offense. For the following reasons, Mr. Osborn would submit that the answer is a resounding no.
(1)

Mr. Osborn cannot be the leader of none:

As indicated in Mr. Osborn’s Objections to the Presentence Report, a leader/organizer
enhancement based on the facts and circumstances surrounding the wire fraud offense is
inappropriate because Mr. Osborn was the only criminal participant. No other individuals have
been identified by the Government as being criminally responsible for the fraud and, as such, no
aggravating or mitigating role enhancement under Chapter Three of the Guidelines is
appropriate.
(2)

Chapter Three enhancements have to be based on the laundering of
criminally derived funds, not the wire fraud:

Section 2S1.1, cmt. n. 2(C) clearly instructs that, when confronted with a case in which
subsection (a)(1) is applicable (which it is here), the application of any Chapter Three
adjustments (which includes aggravating role adjustments) shall be determined based on the
offense covered by this guideline (i.e. the laundering of criminally derived funds) and not on the
underlying offense from which the laundered funds were derived. Meaning, that in order for the
two-level enhancement to apply in Mr. Osborn’s case, it would have to be triggered based solely
on Count Ten of the Indictment.
On page 12 of Mr. Osborn’s Plea Agreement, Mr. Osborn stipulated that on June 2, 2010,
he requested that Mr. Engelen wire $44,915.76 from Mr. Engelen’s checking account to the
account of a car dealership in California. Mr. Osborn further stipulated that the funds he
requested to be transferred were criminally derived funds he had received as a result of his wire
fraud. Succinctly put, Mr. Osborn asked Mr. Engelen to transfer ill-gotten gains from Mr.
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Engelen’s account to a car dealerships account in order to purchase a vehicle. These are the facts
that the Court must view when determining if an aggravating role enhancement is appropriate.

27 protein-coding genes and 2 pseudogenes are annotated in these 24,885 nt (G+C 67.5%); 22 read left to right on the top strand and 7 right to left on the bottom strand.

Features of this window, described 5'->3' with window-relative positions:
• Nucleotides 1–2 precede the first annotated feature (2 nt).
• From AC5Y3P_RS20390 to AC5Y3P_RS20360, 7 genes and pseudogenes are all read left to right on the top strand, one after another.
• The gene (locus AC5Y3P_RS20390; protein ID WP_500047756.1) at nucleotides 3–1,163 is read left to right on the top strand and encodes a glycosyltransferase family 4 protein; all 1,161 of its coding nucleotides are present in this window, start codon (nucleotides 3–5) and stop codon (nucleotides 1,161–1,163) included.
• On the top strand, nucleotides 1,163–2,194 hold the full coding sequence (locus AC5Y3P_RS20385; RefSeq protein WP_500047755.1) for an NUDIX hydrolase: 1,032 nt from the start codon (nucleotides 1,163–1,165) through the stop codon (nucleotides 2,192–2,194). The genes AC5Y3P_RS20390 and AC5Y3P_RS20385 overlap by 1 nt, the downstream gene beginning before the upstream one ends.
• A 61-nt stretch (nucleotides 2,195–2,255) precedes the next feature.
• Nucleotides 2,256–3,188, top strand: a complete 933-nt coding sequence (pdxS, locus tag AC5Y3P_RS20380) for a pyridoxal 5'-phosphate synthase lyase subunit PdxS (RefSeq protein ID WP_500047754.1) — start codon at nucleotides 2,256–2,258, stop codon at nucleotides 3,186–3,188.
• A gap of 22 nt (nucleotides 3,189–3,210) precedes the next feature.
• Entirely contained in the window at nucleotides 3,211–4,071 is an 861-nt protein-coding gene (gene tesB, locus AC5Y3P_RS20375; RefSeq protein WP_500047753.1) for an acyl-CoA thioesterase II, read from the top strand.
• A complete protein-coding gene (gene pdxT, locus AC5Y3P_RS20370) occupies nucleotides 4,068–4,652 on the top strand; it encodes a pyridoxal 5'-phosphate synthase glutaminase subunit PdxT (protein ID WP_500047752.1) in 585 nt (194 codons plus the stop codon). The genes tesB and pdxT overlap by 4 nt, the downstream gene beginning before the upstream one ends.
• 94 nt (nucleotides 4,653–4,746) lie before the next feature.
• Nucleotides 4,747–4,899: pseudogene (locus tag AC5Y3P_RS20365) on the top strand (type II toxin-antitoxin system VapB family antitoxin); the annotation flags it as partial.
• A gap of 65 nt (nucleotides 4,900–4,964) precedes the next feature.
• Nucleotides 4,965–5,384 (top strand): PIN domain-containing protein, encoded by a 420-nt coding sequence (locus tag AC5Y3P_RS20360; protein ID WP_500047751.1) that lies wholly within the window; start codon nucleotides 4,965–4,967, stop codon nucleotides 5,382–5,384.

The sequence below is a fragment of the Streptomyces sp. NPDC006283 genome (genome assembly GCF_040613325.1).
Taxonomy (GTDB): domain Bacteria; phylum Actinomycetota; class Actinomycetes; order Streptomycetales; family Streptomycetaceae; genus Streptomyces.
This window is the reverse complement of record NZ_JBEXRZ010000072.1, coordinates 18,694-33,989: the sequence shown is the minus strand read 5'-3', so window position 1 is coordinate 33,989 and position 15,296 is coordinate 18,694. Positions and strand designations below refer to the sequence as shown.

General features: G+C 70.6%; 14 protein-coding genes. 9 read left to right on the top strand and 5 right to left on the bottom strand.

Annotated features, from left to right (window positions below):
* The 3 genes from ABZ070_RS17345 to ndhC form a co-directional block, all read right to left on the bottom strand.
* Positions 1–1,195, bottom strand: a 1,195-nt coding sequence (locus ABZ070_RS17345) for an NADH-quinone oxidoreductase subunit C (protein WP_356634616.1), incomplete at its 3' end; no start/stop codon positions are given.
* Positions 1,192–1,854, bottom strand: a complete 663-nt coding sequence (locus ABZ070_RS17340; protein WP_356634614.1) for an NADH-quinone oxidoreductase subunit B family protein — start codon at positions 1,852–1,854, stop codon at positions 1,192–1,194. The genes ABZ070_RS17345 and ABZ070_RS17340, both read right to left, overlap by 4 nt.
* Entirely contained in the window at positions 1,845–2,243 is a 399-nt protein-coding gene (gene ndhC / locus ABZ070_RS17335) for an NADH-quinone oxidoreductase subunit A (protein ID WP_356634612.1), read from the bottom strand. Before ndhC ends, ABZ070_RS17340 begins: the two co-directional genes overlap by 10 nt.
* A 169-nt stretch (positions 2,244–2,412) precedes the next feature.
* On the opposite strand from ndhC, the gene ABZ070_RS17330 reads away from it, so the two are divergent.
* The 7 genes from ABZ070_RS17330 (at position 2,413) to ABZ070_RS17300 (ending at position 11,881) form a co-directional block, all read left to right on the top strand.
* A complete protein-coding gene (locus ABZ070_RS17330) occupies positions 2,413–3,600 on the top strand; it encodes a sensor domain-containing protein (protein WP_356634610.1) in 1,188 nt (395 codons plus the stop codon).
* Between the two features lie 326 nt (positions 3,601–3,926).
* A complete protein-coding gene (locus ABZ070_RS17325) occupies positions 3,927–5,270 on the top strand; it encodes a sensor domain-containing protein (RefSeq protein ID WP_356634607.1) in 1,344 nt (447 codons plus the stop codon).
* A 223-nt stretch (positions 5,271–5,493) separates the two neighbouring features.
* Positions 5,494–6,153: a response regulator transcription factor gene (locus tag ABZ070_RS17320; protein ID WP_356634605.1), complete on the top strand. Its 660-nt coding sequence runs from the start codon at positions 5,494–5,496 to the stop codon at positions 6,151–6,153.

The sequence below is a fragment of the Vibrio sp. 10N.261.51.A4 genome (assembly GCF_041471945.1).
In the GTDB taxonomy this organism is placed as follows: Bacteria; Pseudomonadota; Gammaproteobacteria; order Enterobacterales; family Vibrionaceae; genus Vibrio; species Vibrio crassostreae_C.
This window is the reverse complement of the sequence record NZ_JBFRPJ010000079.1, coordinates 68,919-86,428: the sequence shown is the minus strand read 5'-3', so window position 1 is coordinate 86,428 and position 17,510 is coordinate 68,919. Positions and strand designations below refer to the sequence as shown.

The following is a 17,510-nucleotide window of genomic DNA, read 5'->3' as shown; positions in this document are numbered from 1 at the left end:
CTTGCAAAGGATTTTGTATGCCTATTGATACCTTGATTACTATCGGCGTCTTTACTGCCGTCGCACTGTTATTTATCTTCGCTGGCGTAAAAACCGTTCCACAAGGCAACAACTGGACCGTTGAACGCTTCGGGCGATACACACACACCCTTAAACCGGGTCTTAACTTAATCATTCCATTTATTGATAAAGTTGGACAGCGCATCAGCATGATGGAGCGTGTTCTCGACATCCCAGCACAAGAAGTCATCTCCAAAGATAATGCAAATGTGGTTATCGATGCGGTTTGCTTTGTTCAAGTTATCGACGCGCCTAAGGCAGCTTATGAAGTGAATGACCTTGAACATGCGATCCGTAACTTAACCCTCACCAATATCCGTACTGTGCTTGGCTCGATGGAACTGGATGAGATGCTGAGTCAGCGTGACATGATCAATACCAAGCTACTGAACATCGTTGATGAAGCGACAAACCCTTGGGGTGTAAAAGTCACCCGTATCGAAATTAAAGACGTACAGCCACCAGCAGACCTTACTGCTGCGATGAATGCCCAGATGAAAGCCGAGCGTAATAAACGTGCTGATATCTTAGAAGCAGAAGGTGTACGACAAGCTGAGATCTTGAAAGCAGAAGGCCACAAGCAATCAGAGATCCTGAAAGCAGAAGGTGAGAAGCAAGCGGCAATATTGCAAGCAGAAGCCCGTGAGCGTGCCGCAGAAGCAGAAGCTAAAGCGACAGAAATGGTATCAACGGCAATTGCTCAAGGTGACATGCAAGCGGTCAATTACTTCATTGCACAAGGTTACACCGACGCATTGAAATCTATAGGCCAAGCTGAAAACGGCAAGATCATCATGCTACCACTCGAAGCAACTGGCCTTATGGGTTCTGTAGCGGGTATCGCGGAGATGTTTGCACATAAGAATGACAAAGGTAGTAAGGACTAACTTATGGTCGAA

(3)

The simple act of asking someone to transfer funds held in their personal
account to a third party’s account cannot support the necessary finding
that Mr. Osborn had control, organization, and responsibility for Mr.
Engelen’s actions.

The gravamen of the enhancement for an aggravating role in the offense is control,
organization, and responsibility for the actions of other individuals, because such an
enhancement is for organizers and leaders, not merely for individuals who can be deemed
important or even essential figures. United States v. Sallis, 533 F.3d 1218, 1223 (10th Cir. 2008).
As such, the Tenth Circuit looks to several factors when determining when such an enhancement
is applicable in a given case. These factors include (1) whether other criminal participants
worked for the defendant; (2) whether the other criminal participants were recruited by the
defendant; (3) whether the other criminal participants’ actions were controlled by the defendant;
(4) whether the criminal participants were paid by the defendant; (5) whether the defendant
limited or restricted the actions of the other criminal participants; and (6) whether the defendant
claimed the right to a larger share of the proceeds. Id.
Additionally, and closely relevant to the case at hand, in fraud cases the Tenth Circuit has
looked to such factors as (1) who exercised control over the funds, (2) who opened the